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Lawn Care Lessons for Aerating Your Lawn in the SpringApril 21st, 2012 by
A beautiful, lush green lawn does wonders for your home’s curb appeal, but growing a flawless lawn isn’t always easy. The weather is out of your control, after all, so you’ll need to take steps to counteract the effects of extreme temperatures and damaging pests.
Beyond maintaining a regular watering schedule and staying ahead of insects and lawn diseases, you’ll need to keep your lawn aerated. Regular aeration keep grass healthy and disease-free, which means that your yard will likely be the envy of the neighborhood.
Whether you’re interested in trying your hand at aerating your own lawn or you’re gathering information before contacting a Best Pick lawn maintenance company, you’ve come to the right place.
Confused about the difference between core and spike aeration? Not sure what to do after aeration? We’ll answer those questions and more—keep reading!
What Is Lawn Aeration?
Aeration, a common part of spring lawn maintenance, is the process of exposing your soil to the air by removing plugs of soil from the turf.
The resulting hollows allow water and nutrients to move through the soil, increasing the quality and health of grass over time and resulting in stronger roots. Healthier roots can withstand the hotter temperatures and droughts that often accompany summer weather.
Benefits of Lawn Aeration
Aeration is particularly useful for lawns that undergo a lot of foot traffic; the more a lawn is used, the more compacted the soil becomes, which significantly reduces the spaces in the soil that would typically hold air.
Due to the decreased flow of air within the soil, compaction can negatively affect root growth. Roots need oxygen from the air to grow and absorb water and nutrients.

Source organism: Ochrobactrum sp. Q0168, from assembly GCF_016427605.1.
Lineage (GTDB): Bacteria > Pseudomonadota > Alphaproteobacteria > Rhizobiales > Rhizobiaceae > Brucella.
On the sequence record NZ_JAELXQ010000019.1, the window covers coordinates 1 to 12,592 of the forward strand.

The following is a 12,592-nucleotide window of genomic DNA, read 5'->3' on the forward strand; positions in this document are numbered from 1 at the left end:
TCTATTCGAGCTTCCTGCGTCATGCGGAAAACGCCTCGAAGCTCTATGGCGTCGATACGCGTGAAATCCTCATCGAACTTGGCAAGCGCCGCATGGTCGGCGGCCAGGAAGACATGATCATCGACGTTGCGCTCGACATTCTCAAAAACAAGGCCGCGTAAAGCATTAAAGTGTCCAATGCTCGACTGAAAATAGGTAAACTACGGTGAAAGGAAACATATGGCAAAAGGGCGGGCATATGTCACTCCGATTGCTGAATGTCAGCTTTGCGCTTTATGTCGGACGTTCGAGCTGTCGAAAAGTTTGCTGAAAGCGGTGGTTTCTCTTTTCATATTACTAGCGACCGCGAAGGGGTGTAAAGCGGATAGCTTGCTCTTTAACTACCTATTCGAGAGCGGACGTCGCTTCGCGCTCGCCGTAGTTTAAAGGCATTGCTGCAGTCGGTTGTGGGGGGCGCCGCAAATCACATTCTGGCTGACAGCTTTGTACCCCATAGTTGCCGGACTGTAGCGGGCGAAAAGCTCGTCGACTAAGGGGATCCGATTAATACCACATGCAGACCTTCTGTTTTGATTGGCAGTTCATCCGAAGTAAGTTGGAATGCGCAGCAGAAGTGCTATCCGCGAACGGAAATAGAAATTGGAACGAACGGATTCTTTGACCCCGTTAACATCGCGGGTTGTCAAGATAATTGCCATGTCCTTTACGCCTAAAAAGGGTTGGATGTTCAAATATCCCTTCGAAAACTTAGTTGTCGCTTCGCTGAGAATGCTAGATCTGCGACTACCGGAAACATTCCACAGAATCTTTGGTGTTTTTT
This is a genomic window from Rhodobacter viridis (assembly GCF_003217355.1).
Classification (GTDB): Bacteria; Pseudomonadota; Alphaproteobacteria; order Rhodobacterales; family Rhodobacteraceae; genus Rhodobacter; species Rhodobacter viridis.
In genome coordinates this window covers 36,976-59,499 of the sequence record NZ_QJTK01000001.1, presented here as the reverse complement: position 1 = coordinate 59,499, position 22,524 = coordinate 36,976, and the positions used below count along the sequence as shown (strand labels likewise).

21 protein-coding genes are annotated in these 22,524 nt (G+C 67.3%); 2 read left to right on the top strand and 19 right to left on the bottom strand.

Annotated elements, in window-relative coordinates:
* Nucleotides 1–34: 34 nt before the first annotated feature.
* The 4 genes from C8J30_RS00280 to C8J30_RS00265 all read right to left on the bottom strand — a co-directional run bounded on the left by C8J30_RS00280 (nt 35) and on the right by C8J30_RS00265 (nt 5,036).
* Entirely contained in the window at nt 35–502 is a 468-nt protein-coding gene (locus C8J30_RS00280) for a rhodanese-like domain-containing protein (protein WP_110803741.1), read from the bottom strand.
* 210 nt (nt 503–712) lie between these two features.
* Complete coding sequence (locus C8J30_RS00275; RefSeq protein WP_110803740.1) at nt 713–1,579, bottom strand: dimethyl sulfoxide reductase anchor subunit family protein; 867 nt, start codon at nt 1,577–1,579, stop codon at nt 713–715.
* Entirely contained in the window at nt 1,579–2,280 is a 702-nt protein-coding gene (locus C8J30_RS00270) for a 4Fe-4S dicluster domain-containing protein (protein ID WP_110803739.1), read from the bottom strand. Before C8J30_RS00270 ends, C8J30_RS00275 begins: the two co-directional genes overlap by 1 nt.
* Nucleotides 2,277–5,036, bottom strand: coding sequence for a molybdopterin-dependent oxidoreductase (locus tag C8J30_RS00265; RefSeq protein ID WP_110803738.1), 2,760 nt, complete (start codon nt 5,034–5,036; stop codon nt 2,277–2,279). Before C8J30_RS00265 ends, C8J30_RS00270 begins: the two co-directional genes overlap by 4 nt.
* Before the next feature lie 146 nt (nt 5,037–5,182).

Aeration improves your lawn by:
- Increasing oxygen, water, and nutrient movement through the soil
- Creating stronger roots
- Allowing better absorption of rainfall and irrigation
- Developing a topsoil layer underneath the grass
- Preventing fertilizer and pesticide runoff
- Inhibiting thatch accumulation
Does My Lawn Need Aeration?
Aerating isn’t necessarily needed for every lawn. If you’re unsure about whether you need to aerate, remove a six-inch-deep section of your lawn. If the grass roots only extend one to two inches into the soil, it may be too compacted, and it could significantly benefit from aeration.
Additional signs of needing aeration are:
- Your lawn regularly receives heavy use
- The thatch on your lawn is greater than one-half inch
- You have a dense, clay soil
If your lawn is not prone to soil compaction, then it will likely grow normally without the aid of aeration. Natural factors such as earthworm activity and winter freeze-thaw cycles often loosen compacted soil. Do not aerate your lawn during the first year your lawn is newly seeded or sodded.
When Should I Aerate My Lawn?
Most lawns should be aerated once or twice a year, depending on the soil, grass type, and amount of use. A lawn experiencing heavy traffic should be aerated twice a year, while a well-established lawn with little traffic can be aerated once a year.
If you have cool-season grass:
- Aerate in the spring (April) before applying pesticides or in the fall (September) before overseeding.
- Not sure if you have cool-season grass? If your lawn is made up of Kentucky bluegrass or fescue, you do.
If you have warm-season grass:
- Aerate in the summer—late May through July—when the grass is growing.
- You have warm-season grass if your lawn is made up of Bermuda or zoysia.
How to Aerate Your Lawn
Aeration is hard work, and it gets exponentially more difficult the larger your yard is. Your best bet is to hire a Best Pick lawn maintenance company—they’ll make sure your lawn is aerated correctly, and they’ll take the necessary steps to ensure that your grass stays healthy year-round.